This year marks eleven years since winger David Doherty scored one of the most important tries in the club’s history and the Leeds-born flyer is hoping his team can make more happy memories this Sunday in the British & Irish Cup semi final against Jersey at Headingley Carnegie, kick off 3pm.

Doherty was just 18 when he crossed for the winning try against London Irish at Headingley Carnegie in 2005, less than a year after becoming the youngest ever player to make his debut in the Premiership.
 
Looking back on that clash with Irish, Doherty has fond memories. He revealed, “I remember it being a fantastic day. As a young man, I remember we just went out to play and I think that is the reason we got the result. Irish had a lot of internationals, I was opposite Michael Horak, but it epitomised how the team played that we never gave in and we scored the tries.
 
“It was about six months after making my debut, so to be included in a semi final was amazing. The trust from Phil Davies was a great boost and Stuart Lancaster in the Academy gave us a good grounding. It was nice that the players had your respect and trusted you to deliver, we were very close knit and that was a factor in why we got the result; because we trusted each other,” added Doherty.
 
Like Sunday’s game against Jersey, that 2005 semi final was also at Headingley and Doherty says that will help Yorkshire Carnegie.  He added, “Being at home is a big factor. The facility at Headingley is unbelievable, the pitch is fantastic for this time of year and you know the home support is behind you. The fans will be really excited and hopefully they will be the 16th man on the sidelines,” added Doherty.
 
After leaving Leeds, Doherty endured injury plagued moves to Wasps and Sale before a spell at Sunday’s opponents reignited his career. He commented, “I had a fantastic time in Jersey and got back the love of playing rugby again there. They will be coming here with a lot of passion, they will make sure they put everything into the performance and we need to make sure that we match that and more if we are going to win.”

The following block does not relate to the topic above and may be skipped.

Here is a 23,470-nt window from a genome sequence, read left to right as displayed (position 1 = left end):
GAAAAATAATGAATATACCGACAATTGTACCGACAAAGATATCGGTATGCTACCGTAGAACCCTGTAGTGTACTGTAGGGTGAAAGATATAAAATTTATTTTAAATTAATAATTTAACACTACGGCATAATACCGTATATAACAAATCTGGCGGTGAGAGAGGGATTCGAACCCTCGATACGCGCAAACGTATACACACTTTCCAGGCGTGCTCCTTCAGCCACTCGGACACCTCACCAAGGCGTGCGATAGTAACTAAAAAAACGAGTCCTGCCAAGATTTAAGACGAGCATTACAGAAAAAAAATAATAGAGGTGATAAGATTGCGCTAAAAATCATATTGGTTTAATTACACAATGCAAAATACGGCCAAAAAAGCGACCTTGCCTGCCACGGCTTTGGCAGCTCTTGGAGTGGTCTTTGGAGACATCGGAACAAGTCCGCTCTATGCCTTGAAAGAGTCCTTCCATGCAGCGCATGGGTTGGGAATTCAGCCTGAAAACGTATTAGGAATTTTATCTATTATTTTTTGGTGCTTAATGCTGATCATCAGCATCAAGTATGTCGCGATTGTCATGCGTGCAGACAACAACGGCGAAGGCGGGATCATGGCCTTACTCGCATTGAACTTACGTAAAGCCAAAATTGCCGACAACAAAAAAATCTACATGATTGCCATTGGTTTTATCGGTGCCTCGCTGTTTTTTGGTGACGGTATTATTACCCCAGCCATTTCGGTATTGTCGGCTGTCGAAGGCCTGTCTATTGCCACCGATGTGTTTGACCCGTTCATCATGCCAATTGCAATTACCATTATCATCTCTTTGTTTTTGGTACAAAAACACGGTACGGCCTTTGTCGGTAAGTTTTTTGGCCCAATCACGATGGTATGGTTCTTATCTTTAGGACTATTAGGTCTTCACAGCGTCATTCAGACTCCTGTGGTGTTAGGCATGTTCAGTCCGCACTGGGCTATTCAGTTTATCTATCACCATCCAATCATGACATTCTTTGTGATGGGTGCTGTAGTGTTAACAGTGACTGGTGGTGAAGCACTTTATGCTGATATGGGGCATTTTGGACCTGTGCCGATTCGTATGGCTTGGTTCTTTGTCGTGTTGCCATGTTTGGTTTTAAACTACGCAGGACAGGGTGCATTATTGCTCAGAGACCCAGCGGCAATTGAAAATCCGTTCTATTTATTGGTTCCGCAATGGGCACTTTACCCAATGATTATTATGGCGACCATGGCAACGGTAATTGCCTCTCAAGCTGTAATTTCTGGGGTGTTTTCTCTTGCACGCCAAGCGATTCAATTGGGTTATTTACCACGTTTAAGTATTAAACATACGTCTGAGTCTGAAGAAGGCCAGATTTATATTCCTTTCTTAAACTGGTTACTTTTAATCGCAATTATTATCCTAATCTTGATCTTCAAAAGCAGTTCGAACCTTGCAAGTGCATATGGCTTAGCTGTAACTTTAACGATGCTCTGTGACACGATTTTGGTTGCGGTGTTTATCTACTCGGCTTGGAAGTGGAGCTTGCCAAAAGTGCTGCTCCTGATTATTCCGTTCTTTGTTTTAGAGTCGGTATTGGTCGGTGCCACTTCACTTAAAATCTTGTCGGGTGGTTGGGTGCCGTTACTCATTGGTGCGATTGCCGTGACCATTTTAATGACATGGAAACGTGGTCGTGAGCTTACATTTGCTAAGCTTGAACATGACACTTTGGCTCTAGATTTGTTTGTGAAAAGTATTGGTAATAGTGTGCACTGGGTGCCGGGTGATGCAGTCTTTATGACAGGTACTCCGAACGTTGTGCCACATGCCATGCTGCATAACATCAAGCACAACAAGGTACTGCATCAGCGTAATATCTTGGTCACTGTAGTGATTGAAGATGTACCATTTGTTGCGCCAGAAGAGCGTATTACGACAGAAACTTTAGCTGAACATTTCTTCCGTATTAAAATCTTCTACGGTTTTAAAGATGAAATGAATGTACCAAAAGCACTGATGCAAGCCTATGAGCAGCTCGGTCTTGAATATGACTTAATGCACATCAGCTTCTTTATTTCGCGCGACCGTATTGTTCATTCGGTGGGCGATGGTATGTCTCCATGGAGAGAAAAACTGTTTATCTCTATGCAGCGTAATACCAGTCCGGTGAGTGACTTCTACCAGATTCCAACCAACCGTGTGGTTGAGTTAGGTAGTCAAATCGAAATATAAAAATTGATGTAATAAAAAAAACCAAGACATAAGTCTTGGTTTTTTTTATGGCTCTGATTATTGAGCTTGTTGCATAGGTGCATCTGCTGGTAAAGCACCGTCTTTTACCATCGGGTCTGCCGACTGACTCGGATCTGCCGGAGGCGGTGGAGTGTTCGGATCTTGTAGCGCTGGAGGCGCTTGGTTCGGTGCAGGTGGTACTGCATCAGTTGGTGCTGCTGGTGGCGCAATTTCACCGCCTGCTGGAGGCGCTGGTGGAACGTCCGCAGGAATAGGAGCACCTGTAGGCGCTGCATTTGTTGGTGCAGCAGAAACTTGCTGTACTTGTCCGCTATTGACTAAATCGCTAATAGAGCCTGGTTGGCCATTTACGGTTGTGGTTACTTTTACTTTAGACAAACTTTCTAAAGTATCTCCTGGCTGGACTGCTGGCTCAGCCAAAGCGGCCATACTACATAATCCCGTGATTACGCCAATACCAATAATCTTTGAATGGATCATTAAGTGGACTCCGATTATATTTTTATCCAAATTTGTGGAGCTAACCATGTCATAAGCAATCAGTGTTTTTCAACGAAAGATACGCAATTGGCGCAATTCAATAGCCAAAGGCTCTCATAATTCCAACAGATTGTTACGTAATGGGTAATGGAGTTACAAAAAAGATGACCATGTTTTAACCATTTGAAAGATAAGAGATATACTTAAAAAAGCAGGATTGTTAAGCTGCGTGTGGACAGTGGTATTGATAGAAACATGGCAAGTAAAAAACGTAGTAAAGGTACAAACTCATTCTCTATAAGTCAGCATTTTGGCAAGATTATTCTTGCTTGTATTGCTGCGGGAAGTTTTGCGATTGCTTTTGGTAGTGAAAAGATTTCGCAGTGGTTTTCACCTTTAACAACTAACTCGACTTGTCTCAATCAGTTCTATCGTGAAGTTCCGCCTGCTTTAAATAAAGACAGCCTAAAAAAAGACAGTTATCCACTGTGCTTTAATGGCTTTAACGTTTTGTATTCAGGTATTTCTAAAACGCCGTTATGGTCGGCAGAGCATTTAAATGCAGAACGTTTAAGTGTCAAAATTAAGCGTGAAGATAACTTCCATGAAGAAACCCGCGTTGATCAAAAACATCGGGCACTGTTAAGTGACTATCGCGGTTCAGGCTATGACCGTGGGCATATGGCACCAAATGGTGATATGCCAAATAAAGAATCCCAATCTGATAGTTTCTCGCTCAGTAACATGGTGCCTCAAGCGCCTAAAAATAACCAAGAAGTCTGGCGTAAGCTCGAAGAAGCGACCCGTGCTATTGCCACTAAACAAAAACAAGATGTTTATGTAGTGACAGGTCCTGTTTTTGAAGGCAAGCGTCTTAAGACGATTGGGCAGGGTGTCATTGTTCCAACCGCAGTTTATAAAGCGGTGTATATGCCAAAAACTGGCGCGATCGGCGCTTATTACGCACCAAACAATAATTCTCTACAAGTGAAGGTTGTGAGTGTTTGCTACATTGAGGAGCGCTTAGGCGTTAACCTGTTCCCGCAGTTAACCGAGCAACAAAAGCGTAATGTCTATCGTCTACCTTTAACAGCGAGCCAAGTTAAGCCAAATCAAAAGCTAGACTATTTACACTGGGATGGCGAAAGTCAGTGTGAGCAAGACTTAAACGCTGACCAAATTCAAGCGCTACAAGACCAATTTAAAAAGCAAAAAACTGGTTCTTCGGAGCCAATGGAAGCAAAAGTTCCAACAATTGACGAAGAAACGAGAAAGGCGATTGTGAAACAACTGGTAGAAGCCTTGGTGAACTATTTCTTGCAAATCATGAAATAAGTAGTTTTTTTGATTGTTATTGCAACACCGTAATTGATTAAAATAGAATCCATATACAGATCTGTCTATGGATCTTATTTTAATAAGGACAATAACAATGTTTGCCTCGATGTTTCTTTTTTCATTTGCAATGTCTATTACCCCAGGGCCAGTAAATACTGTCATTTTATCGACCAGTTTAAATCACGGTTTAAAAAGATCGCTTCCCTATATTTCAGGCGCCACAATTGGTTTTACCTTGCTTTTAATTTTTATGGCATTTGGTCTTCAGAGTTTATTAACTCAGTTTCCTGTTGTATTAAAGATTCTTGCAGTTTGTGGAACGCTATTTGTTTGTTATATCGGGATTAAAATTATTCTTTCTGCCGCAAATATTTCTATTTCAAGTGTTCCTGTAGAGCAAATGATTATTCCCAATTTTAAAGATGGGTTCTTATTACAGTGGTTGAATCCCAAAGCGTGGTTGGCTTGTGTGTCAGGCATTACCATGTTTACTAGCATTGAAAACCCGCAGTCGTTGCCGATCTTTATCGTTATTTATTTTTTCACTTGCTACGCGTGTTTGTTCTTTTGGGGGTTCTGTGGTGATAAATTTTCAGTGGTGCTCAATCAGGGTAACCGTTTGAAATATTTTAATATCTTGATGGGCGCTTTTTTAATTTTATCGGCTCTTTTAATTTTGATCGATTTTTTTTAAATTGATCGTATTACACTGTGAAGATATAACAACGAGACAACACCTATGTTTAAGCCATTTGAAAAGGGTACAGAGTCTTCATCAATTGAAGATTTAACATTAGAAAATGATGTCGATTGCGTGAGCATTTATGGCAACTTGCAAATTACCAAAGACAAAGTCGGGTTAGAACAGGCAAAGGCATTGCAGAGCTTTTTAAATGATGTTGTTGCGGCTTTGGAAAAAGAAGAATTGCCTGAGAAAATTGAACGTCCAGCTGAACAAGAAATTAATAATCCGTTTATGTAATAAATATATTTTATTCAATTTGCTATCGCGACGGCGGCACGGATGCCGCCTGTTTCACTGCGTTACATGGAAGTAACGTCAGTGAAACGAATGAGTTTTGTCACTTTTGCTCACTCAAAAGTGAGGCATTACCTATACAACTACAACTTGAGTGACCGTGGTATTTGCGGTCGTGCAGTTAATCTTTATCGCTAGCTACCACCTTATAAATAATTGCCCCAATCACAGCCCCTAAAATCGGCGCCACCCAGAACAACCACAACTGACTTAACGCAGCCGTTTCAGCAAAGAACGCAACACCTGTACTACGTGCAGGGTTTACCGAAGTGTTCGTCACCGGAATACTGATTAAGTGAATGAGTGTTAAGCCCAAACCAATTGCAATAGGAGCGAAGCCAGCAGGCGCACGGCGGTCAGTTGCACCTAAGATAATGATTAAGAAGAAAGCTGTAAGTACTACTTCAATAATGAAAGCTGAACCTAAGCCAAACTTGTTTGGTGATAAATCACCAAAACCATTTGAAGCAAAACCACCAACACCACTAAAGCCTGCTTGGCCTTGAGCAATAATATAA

A victory for Yorkshire Carnegie on Sunday would give Bryan Redpath’s side a chance to play at home again in the final against the winners of the other semi final between London Welsh and Cornish Pirates. Doherty believes, just as in 2005, that a good run in the Cup would aid the team’s momentum in the league and play offs. He added,  “The chance to play in the final at home would be incredible. We know we face a big challenge in Jersey but as soon as the draw was made for the quarter final and we knew there was a possibility that we could do that, it has been a big motivator for us. There has been a lot of money invested in the pitch and it is perfect, hopefully that will go in our favour.
 
“I am a big believer that experiencing winning big games is always something that does you good. We want to continue the momentum we have had recently, we know we have been indifferent but if we can get a run going into the play offs, like London Welsh in recent years, we can begin to believe in each other. The big thing though is to trust each other in those big games, we can gain that experience in the Cup and that could be vital in the play offs and the run in to that.”
 
Doherty also appeared in a British & Irish Cup semi final having also scored in the win at Bristol two years ago. Doherty recalls, “That was a brilliant game under Jimmy. We knew that Bristol were a great set piece team, a bit like Jersey this week, but we wanted to move them around and play some rugby. I remember there being a bit of space behind the winger, Glyn Hughes put a nudge in behind the winger and I backed myself to get there. We chucked the ball around and we trusted people to do their jobs and we knew that if we were put in space the outside backs would score.”
 
Despite his semi final heroics, Doherty is yet to taste glory on the final day. Two years ago, Carnegie were beaten in Dublin and RFU rules prevented Doherty from playing at Twickenham 11 years ago. He remains disappointed with the decision, he added, “It still hurts that I didn’t’ get to play in the final. The RFU wouldn’t release me from the junior World Cup squad. I was man of match in the semi final but they wouldn’t let me play in the final because we flew out to Durban the next day. We had fantastic players in that Leeds team who got through and did the job but it would have been nice to play. I am very proud of my part in massive day for the club and I don’t have regrets because the decision was out of my control, but who knows.”